This canyon on the north end of Missoula is a favorite for locals who want to get away from the city and go walking, biking, or horseback riding in the woods. My impression is, this trail is not as much about “wow” scenery as it is about relaxing outdoors. The main path through Rattlesnake Canyon provides access to many other trails that venture further into the Rattlesnake Wilderness.[tmt_myvisit]
When I arrived in Missoula in the mid-afternoon, I didn’t know how I was going to spend the rest of my day. So, when I checked into my motel, I asked the clerk if there were any good places to hike nearby. The answer was something like, “Um, yeah!”… immediately followed with the question that I hate, “what are you looking for?”
I didn’t really know what I was looking for. I was hoping he’d have an instant answer, something along the lines of “you absolutely have to go to so-and-so.” Instead, I had to describe what I wanted. A nice place to hike. Maybe for an hour or two. Not too much uphill. Nice scenery.
He named a few places, and then we whittled them down to his favorite: Rattlesnake Canyon. He told me it was where the local folks go, when they want to get outside. I figured the locals can’t be wrong.
The one thing I should have added to my list was this: the trail needs to go somewhere, like a waterfall or a lake or an overlook. Rattlesnake Canyon will take you somewhere, but you’d need a full day. I didn’t have that much time. But, I decided to give it a try for a while, anyhow.
I don’t want to disparage Rattlesnake Canyon in any way. It’s a shady, peaceful, easily walkable path through the lush greenery provided by the moisture from Rattlesnake Creek. Much of the way, you’re near the creek, which means you’re hearing the gentle trickle of water, just out of sight, beyond some trees.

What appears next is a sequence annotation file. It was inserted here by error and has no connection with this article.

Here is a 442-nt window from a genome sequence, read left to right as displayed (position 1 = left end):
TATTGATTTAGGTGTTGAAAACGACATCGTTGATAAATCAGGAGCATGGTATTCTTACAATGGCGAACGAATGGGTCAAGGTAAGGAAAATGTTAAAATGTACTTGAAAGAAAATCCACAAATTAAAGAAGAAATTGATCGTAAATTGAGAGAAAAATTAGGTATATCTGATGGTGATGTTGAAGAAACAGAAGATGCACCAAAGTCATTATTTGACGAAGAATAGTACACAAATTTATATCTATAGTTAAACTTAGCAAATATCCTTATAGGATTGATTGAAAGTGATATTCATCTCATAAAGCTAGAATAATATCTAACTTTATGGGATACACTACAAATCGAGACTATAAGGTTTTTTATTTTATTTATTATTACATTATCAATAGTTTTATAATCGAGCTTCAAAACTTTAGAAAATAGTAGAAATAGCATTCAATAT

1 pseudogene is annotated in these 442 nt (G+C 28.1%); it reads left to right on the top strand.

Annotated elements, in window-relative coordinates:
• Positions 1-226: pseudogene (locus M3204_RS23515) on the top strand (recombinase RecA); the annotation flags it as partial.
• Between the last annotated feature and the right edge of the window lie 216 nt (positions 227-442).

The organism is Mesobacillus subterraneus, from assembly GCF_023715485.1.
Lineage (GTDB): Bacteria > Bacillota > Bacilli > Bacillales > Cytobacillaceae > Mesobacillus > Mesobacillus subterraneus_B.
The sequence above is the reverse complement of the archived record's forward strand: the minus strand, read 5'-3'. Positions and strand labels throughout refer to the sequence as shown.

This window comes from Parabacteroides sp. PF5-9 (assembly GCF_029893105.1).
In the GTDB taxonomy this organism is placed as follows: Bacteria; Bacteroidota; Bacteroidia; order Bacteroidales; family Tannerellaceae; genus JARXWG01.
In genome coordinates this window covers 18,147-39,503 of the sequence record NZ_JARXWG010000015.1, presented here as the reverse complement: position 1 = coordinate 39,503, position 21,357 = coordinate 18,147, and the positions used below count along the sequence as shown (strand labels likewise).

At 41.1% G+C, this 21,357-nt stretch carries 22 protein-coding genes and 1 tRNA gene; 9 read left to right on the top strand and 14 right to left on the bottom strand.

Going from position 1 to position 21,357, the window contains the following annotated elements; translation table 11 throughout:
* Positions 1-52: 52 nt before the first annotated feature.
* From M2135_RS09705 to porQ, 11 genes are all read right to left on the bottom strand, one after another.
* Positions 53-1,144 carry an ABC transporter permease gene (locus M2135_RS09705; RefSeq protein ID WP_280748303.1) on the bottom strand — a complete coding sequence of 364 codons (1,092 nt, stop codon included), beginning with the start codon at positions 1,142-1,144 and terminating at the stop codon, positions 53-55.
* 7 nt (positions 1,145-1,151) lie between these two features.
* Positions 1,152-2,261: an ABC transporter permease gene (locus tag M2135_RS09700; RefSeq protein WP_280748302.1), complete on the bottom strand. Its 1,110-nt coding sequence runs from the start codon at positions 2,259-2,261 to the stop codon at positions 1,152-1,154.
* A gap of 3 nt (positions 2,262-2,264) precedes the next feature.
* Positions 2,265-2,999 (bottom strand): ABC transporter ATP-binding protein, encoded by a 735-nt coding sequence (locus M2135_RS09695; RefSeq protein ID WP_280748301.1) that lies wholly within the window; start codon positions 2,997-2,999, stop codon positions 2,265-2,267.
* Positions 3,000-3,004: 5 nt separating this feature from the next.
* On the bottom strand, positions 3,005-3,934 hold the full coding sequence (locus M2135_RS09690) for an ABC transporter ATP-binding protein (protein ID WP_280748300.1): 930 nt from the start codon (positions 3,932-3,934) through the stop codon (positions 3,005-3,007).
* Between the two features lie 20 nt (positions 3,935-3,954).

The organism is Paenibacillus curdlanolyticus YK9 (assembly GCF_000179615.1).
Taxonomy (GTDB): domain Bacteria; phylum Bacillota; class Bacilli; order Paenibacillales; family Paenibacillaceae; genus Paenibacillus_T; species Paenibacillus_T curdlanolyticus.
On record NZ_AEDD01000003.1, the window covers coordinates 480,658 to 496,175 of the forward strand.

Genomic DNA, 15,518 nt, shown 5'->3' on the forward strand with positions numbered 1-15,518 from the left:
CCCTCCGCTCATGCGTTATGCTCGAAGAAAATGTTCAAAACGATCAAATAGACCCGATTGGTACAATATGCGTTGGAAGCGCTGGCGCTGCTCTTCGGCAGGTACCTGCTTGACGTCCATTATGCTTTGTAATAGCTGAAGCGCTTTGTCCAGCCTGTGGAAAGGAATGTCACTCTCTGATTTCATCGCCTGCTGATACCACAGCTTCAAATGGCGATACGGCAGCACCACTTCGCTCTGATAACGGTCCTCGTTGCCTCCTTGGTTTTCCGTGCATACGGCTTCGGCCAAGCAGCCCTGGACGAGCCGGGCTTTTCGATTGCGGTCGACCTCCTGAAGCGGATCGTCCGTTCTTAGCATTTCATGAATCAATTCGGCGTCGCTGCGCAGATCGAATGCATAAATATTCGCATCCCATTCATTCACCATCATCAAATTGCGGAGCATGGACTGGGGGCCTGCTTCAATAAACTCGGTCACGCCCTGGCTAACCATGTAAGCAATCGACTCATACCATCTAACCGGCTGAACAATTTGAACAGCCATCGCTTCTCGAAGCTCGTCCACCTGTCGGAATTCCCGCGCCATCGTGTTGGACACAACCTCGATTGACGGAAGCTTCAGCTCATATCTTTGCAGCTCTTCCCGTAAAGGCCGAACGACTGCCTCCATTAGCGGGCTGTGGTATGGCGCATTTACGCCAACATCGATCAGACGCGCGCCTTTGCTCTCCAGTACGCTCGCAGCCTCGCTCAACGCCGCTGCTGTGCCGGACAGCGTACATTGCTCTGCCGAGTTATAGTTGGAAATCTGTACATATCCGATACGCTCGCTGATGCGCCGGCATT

Not very far up the trail, a footbridge provides access to the east side of the creek, while the main trail stays on the west side.
The bridge gives you the opportunity to see the water you’ve been hearing.
After that, there’s a clearing…
… and then more trees. I hiked at a comfortable pace for about a half-hour, which probably means I walked for a mile, maybe a mile and a half. I began to realize that I had seen everything there was to see, and while it was a relaxing, peaceful, and beautiful place, I wanted to go some place where there was something to photograph. So, I turned around, and headed back to the car. My total hiking time was just a little under an hour.
So if I had more time, what would I have found? In 8 miles, I would have reached Franklin Bridge, which crosses Rattlesnake Creek. In 17 miles from the trailhead, I would have arrived at the end of the trail at Little Lake (which is at least 2,200 feet higher than the start of the trail — it doesn’t stay flat forever). I also could have turned off the main corridor and gone up Stuart Peak Trail, and in 12 miles, reached Stuart Peak.
If I had a mountain bike, and I could have biked part of the trail and hiked the rest, perhaps I could have reached one of these destinations and returned in a day. But it would have taken a full day.
So what did I end up doing? With the time remaining in the day, I decided to go to a much more touristy hiking spot — one that would provide me with a great view. I hiked up to the giant “L” on Mount Jumbo. I may not have found exactly what I was looking for, at Rattlesnake Canyon, but I’m still glad I got to experience a spot that’s popular with the locals.[/tmt_info] [tmt_bottomline]
Rattlesnake Canyon is perfect for a relaxing walk in the woods, so long as you’re not expecting any ‘wow’ moments from the scenery. It would be even better on a mountain bike, since you could cover the miles more quickly.[tmt_location]
From Interstate 90, take exit 105 and head north on Van Buren Street. It will turn into Rattlesnake Drive and head through a residential neighborhood. As the canyon narrows, watch for Sawmill Gulch Road, take a left, then a right, and you’ll arrive at the trailhead.
Rattlesnake Trail might look like a road on some maps, including Google Maps. That’s because it used to be a road, but is now closed to motorized vehicles.
Check out this time-lapse, dash-cam video of the drive from Flathead Lake to Missoula, Montana, with some extra driving-around in downtown Missoula near the end: